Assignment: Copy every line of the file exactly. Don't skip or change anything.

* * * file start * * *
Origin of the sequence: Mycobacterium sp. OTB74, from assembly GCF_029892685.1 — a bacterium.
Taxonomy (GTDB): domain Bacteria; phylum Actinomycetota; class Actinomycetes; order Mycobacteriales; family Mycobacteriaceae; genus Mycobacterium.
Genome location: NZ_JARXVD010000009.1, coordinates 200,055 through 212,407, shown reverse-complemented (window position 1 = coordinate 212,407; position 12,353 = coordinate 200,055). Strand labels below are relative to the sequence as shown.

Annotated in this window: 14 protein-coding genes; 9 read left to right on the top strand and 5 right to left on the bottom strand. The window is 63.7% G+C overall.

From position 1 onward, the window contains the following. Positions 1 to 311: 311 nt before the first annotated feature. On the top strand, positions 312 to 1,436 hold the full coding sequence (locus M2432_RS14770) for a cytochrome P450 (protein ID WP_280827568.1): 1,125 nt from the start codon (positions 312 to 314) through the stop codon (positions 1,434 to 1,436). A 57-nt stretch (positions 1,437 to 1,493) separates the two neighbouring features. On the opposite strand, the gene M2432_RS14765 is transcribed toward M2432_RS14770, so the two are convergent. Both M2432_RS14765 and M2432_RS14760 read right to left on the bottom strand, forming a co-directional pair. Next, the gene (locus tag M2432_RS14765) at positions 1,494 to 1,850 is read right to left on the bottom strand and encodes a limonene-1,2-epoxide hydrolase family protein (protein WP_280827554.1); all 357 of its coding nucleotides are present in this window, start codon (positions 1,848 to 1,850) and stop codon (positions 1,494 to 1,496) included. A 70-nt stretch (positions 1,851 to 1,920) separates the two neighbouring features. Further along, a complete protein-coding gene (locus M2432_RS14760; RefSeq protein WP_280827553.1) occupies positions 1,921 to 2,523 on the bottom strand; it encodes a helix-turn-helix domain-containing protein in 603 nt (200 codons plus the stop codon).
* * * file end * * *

Origin of the sequence: Mycobacterium sp. OTB74, from assembly GCF_029892685.1 — a bacterium.
Taxonomy (GTDB): domain Bacteria; phylum Actinomycetota; class Actinomycetes; order Mycobacteriales; family Mycobacteriaceae; genus Mycobacterium.
Genome location: NZ_JARXVD010000009.1, coordinates 200,055 through 212,407, shown reverse-complemented (window position 1 = coordinate 212,407; position 12,353 = coordinate 200,055). Strand labels below are relative to the sequence as shown.

Annotated in this window: 14 protein-coding genes; 9 read left to right on the top strand and 5 right to left on the bottom strand. The window is 63.7% G+C overall.

From position 1 onward, the window contains the following. Positions 1 to 311: 311 nt before the first annotated feature. On the top strand, positions 312 to 1,436 hold the full coding sequence (locus M2432_RS14770) for a cytochrome P450 (protein ID WP_280827568.1): 1,125 nt from the start codon (positions 312 to 314) through the stop codon (positions 1,434 to 1,436). A 57-nt stretch (positions 1,437 to 1,493) separates the two neighbouring features. On the opposite strand, the gene M2432_RS14765 is transcribed toward M2432_RS14770, so the two are convergent. Both M2432_RS14765 and M2432_RS14760 read right to left on the bottom strand, forming a co-directional pair. Next, the gene (locus tag M2432_RS14765) at positions 1,494 to 1,850 is read right to left on the bottom strand and encodes a limonene-1,2-epoxide hydrolase family protein (protein WP_280827554.1); all 357 of its coding nucleotides are present in this window, start codon (positions 1,848 to 1,850) and stop codon (positions 1,494 to 1,496) included. A 70-nt stretch (positions 1,851 to 1,920) separates the two neighbouring features. Further along, a complete protein-coding gene (locus M2432_RS14760; RefSeq protein WP_280827553.1) occupies positions 1,921 to 2,523 on the bottom strand; it encodes a helix-turn-helix domain-containing protein in 603 nt (200 codons plus the stop codon).